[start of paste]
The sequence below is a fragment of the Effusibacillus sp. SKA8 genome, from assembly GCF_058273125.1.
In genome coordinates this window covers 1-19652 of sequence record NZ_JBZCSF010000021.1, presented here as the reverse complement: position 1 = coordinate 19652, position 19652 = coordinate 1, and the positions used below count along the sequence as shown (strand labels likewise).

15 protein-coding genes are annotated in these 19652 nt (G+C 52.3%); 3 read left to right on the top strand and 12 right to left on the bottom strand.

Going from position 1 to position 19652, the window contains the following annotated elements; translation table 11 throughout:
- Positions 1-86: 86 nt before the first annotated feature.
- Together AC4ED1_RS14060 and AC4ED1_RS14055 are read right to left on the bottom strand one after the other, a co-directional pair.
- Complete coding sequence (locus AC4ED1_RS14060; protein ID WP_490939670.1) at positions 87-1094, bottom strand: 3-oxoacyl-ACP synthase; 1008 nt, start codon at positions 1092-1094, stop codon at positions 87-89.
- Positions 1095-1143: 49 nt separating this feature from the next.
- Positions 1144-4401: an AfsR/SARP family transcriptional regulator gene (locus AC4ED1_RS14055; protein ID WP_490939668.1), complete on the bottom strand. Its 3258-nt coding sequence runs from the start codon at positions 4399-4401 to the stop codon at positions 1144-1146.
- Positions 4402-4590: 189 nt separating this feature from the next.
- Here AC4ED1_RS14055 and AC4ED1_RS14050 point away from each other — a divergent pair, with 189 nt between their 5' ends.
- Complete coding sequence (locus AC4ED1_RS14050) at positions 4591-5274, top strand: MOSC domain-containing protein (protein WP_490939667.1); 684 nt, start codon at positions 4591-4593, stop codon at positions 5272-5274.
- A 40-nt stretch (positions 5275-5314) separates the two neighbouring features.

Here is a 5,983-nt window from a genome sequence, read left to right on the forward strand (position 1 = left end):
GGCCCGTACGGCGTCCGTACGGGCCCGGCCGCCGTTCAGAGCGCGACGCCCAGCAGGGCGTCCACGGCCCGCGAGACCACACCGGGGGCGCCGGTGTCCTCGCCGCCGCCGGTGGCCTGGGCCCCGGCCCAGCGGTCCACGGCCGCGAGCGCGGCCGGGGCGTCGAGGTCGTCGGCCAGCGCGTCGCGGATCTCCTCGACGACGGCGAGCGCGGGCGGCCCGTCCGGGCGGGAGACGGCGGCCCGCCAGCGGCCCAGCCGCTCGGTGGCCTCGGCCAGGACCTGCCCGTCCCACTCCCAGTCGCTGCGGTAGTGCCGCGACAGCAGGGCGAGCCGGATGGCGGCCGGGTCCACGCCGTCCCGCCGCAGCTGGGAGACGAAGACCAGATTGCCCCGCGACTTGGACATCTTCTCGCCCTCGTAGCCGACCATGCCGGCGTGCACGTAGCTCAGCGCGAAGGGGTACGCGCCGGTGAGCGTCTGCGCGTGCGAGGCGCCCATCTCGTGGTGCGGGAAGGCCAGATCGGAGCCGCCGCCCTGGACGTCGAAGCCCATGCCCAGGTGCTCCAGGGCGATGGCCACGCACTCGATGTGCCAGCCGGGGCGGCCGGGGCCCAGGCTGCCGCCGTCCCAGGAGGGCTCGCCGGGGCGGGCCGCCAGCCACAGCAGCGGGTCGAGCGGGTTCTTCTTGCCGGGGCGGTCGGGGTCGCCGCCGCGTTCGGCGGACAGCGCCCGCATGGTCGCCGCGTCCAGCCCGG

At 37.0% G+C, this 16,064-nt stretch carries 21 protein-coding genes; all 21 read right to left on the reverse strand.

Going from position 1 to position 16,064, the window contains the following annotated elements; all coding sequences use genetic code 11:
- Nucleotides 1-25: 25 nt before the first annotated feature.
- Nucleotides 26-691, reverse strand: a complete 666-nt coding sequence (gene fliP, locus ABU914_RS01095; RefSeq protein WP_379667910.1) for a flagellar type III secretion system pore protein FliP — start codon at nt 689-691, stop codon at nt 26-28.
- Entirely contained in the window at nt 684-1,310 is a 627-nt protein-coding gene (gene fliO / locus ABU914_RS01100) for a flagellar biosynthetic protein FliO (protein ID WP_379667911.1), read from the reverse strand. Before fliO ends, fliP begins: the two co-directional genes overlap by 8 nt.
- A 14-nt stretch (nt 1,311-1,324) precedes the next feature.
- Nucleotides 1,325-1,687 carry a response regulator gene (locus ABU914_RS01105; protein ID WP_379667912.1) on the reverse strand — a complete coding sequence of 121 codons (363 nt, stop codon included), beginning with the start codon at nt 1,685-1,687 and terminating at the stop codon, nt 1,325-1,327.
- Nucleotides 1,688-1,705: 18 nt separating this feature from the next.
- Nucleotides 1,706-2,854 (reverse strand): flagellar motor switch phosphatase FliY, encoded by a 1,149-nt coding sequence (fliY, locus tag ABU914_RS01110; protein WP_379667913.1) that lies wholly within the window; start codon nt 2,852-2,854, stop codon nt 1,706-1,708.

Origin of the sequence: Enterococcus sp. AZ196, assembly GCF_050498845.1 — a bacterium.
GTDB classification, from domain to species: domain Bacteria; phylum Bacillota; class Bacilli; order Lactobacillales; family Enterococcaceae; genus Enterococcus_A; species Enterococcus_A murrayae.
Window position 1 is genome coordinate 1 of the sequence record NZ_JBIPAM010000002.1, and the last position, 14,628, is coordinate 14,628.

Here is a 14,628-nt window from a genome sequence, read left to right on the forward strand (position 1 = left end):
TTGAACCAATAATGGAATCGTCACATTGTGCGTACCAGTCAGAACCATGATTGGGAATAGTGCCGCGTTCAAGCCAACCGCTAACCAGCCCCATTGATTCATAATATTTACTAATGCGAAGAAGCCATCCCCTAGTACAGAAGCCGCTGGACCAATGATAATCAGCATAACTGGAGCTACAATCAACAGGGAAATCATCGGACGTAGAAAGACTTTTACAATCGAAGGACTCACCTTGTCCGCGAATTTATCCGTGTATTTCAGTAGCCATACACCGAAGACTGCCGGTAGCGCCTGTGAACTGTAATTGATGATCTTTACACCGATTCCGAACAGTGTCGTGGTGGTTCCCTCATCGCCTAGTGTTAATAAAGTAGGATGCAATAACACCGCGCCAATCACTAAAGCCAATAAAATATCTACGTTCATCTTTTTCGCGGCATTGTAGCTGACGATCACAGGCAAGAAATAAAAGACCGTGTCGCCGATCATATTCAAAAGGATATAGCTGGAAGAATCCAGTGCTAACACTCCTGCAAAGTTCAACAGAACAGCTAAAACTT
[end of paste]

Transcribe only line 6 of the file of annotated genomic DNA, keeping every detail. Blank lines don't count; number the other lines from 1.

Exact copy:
- Together AC4ED1_RS14060 and AC4ED1_RS14055 are read right to left on the bottom strand one after the other, a co-directional pair.